Here s A Smart Water Pitcher because You re Too Lazy To Change The Filter

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Sonaki inline shower filter
For removing almost all contaminants
Sonaki This activated carbon filter is the most effective choice for your shower head, and since it's an inline model you won't need to buy a separate showerhead. The granular activated carbon removes chlorine, chloramine (another disinfectant sometimes used), heavy metals, rust, and any other byproducts, so you can shower knowing that you're safe. Plus, it'll soften your water so you can get softer hair than ever.

id="cnetReview" section="rvwBody"> For $45, the Wi-Fi-equipped Brita Infinity pitcher promises to keep track of how much water is passing through the filter. Once the filter is about spent, it'll go ahead and automatically order a replacement from Amazon that'll arrive at your doorstep just when you need it.

Even if your water is perfectly safe, your hair and skin might still benefit from a shower filter. For some people, the minerals and metals in their shower water wreaks havoc on their hair. Water with high concentrations of minerals is known as "hard water," and it runs through the pipes in many people's homes. Not sure if you have hard water? This USGS map can help.

A sensor in the bottle tracks every sip you take and records it in your activity app when synced. The Hidrate Spark bottle works with iOS and most Android phones. The lid and bottle are dishwasher safe, and the sensor can be hand washed. The bottle uses replaceable batteries that you can purchase directly from the Hidrate website.  

All of these brands have received multiple customer reviews on Amazon -- the bottles on this list are all in the four-star range with mostly favorable reviews on Amazon (no one can please everyone). From basic bottles to portable pouches to all-day canteens, try replacing your plastic water bottles with one of these reusable models. 

Plastic is lightweight and durable, but can transfer tastes and odors to your beverage. Glass bottles are safer to drink from than plastic and don't hold onto flavors but they're fragile and not ideal for rough outdoor activities like backpacking. Metal water bottles and stainless steel are usually made with insulation and are the best at keeping your beverages cold, but they can be heavy and subject to dents and scratches.

Chris Monroe/CNET Oxo Cold Brew Coffee Maker
A breeze to operate, the $49 Oxo Good Grips Cold Brew Coffee Maker offers an easy way to steep and strain grounds at room temperature. The cold brew the Oxo Good Grips makes is consistently strong, sweet and with deliciously low acidity. To add an additional layer of filtration, Oxo Good Grips bundles paper filters that can aid the brewer's stainless-steel mesh reusable filter. If you want to make hot tea, the Good Grips can also be used as a tea infuser.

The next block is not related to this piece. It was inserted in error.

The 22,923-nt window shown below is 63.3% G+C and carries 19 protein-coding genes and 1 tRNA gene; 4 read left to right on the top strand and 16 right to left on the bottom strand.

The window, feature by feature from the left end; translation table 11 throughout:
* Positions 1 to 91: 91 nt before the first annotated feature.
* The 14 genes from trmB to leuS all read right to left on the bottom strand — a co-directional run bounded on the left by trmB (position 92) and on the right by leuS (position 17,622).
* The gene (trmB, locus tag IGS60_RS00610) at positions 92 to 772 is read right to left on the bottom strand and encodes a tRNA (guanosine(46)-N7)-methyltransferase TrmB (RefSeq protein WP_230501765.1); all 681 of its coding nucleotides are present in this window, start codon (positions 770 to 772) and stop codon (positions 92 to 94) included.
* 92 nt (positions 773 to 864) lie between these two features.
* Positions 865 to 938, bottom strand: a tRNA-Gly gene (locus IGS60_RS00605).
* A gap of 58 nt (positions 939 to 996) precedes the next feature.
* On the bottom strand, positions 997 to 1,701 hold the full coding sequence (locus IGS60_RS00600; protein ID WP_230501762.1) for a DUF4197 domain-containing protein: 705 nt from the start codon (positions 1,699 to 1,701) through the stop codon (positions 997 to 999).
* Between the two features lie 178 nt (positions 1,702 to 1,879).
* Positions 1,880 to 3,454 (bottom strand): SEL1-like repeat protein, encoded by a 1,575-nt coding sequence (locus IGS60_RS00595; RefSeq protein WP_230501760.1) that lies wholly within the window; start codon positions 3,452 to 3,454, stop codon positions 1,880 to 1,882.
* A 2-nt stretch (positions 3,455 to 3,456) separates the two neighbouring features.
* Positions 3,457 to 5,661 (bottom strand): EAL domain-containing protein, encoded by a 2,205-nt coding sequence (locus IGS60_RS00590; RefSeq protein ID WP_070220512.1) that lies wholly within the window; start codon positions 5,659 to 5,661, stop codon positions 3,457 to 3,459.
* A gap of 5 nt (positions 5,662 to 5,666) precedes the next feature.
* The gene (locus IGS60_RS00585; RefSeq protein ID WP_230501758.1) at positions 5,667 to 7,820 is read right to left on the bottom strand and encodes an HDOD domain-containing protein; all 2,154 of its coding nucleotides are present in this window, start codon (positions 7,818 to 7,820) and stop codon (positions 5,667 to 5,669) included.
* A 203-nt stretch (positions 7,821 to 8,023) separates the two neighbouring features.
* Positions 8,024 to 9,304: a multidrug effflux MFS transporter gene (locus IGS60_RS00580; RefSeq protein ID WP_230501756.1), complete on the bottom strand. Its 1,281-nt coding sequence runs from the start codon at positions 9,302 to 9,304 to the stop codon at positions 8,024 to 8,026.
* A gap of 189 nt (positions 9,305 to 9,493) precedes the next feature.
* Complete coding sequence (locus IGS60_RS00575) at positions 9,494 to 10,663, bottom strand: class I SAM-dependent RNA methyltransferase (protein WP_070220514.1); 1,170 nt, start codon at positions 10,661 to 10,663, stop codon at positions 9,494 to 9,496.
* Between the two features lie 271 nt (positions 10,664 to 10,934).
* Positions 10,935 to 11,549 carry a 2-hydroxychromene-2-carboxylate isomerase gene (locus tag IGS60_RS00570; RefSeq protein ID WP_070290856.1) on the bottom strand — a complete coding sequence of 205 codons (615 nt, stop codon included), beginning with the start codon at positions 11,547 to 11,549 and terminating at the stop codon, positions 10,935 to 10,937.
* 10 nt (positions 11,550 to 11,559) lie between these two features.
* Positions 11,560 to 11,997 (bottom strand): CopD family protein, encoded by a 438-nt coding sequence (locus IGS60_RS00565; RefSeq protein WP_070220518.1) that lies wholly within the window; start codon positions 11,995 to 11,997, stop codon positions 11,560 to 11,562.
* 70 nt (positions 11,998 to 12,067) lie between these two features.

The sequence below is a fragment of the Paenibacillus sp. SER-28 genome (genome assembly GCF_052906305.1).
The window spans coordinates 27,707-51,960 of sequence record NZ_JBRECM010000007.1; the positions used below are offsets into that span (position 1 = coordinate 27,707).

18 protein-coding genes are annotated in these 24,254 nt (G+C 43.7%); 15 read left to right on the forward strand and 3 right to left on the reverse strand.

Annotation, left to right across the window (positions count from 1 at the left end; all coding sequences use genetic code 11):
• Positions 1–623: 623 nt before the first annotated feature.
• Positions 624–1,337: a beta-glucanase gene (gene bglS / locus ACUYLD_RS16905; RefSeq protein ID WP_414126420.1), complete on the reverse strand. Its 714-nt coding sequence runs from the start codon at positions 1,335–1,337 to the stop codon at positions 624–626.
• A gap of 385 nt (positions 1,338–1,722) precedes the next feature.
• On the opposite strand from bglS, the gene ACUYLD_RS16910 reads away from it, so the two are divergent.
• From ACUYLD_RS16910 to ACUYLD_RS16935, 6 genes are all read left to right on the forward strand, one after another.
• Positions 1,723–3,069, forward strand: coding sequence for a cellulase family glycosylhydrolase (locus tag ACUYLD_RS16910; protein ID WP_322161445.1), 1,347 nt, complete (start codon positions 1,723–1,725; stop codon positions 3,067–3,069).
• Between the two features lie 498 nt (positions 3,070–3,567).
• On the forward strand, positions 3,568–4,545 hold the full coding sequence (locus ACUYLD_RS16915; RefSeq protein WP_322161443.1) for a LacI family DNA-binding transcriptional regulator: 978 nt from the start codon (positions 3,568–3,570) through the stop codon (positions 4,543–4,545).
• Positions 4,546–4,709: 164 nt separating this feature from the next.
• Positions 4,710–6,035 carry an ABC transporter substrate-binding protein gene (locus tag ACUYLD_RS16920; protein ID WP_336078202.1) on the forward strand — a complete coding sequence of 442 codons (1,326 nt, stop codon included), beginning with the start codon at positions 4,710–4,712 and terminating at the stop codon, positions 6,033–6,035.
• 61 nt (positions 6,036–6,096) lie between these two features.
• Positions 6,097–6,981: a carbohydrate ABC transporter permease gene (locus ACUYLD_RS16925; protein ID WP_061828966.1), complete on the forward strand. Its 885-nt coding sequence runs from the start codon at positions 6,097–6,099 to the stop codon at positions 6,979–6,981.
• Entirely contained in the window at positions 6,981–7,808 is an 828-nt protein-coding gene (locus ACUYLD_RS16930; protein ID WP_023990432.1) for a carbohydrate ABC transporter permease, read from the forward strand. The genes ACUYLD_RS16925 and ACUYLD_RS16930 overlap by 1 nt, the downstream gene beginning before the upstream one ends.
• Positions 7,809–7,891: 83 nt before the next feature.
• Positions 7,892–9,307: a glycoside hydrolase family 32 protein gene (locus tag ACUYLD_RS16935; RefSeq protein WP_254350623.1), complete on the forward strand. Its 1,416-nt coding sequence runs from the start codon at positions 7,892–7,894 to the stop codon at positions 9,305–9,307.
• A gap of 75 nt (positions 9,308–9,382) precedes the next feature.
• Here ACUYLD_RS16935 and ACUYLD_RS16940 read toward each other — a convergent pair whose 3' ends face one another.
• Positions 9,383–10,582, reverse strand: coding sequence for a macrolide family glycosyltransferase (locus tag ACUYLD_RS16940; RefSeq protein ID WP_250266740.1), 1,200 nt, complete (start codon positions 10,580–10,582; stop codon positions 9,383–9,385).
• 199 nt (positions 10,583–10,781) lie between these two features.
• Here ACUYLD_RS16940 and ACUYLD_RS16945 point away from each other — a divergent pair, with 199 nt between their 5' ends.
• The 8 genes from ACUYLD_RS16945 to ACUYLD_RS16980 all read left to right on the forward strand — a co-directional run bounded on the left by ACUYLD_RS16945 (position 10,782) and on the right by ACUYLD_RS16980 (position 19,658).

It's the perfect collapsible bottle for backpackers, campers and anyone who's tight on storage space. This Platy comes with a screw-on top by default, but you can always pair it with different Platypus soft bottle caps and straws.

Some gadgets even create cold brew in a fraction of the time it usually takes. The $109 Gourmia Cold Brew and $129 Dash Rapid are excellent examples. Both countertop machines complete the process in minutes, not hours.   

Espro Press P5
One tried-and-true cold brew method for making cold brew is to use a French press, with the coffee steeping overnight. One drawback to these simple contraptions though is they tend to have poor filters. The result is often a gritty drink -- solid coffee grounds suspended in a liquid solution, especially if you don't have a coarse grind for your beans. The $60 Espro Press P5 tackles the gritty coffee grounds problem by using two stainless steel mesh filter baskets. The extra level of filtration helps the P5 create cold brew (or hot) that's wonderfully smooth and flavorful. However, the beverage the Espro brews isn't as concentrated as what other products make. Another detractor is the Espro's price. It costs twice as much as an ordinary French press. 

For those on a budget, "espresso brewers" (in the $30 to $50 price range) typically lack motorized pumps and are powered by steam pressure alone. What they produce is really moka pot, the sort of coffee made by simple stovetop brewers; it won't taste quite like the espresso you're used to from the barista at your local coffee shop or cafe. That's not inherently bad -- it's just not really espresso.

Brita's smart pitcher is $20 more than an identical Brita pitcher with no smarts to speak of, so the question here is whether or not that Amazon Dash integration is worth the extra 20 bucks. In theory, it's a useful bit of automation -- especially if you already buy replacement filters on the regular. In practice, it isn't all that precise, and more than anything seems designed to get people to buy new filters more often than they would out of habit alone. It certainly isn't something that anyone needs, but it might make a decent gift for a friend who's picky about filtered water.